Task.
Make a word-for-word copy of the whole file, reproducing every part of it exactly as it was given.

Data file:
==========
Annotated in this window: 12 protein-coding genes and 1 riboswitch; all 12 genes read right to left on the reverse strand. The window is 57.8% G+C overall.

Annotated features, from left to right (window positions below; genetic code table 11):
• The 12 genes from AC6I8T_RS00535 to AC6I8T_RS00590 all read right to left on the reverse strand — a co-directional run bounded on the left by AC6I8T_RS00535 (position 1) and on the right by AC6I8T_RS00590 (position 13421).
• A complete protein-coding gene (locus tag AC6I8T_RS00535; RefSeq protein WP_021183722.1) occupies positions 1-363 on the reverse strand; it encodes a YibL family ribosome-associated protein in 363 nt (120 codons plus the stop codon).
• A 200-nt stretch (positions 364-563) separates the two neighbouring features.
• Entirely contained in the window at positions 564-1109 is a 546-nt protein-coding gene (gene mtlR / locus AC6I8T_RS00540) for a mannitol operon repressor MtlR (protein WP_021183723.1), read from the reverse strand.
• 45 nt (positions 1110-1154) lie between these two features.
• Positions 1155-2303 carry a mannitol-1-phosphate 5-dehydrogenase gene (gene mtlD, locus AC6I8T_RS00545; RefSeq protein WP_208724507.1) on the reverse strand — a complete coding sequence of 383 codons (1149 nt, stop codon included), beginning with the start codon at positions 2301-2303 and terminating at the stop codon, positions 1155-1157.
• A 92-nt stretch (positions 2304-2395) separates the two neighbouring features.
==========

Annotated in this window: 12 protein-coding genes and 1 riboswitch; all 12 genes read right to left on the reverse strand. The window is 57.8% G+C overall.

Annotated features, from left to right (window positions below; genetic code table 11):
• The 12 genes from AC6I8T_RS00535 to AC6I8T_RS00590 all read right to left on the reverse strand — a co-directional run bounded on the left by AC6I8T_RS00535 (position 1) and on the right by AC6I8T_RS00590 (position 13421).
• A complete protein-coding gene (locus tag AC6I8T_RS00535; RefSeq protein WP_021183722.1) occupies positions 1-363 on the reverse strand; it encodes a YibL family ribosome-associated protein in 363 nt (120 codons plus the stop codon).
• A 200-nt stretch (positions 364-563) separates the two neighbouring features.
• Entirely contained in the window at positions 564-1109 is a 546-nt protein-coding gene (gene mtlR / locus AC6I8T_RS00540) for a mannitol operon repressor MtlR (protein WP_021183723.1), read from the reverse strand.
• 45 nt (positions 1110-1154) lie between these two features.
• Positions 1155-2303 carry a mannitol-1-phosphate 5-dehydrogenase gene (gene mtlD, locus AC6I8T_RS00545; RefSeq protein WP_208724507.1) on the reverse strand — a complete coding sequence of 383 codons (1149 nt, stop codon included), beginning with the start codon at positions 2301-2303 and terminating at the stop codon, positions 1155-1157.
• A 92-nt stretch (positions 2304-2395) separates the two neighbouring features.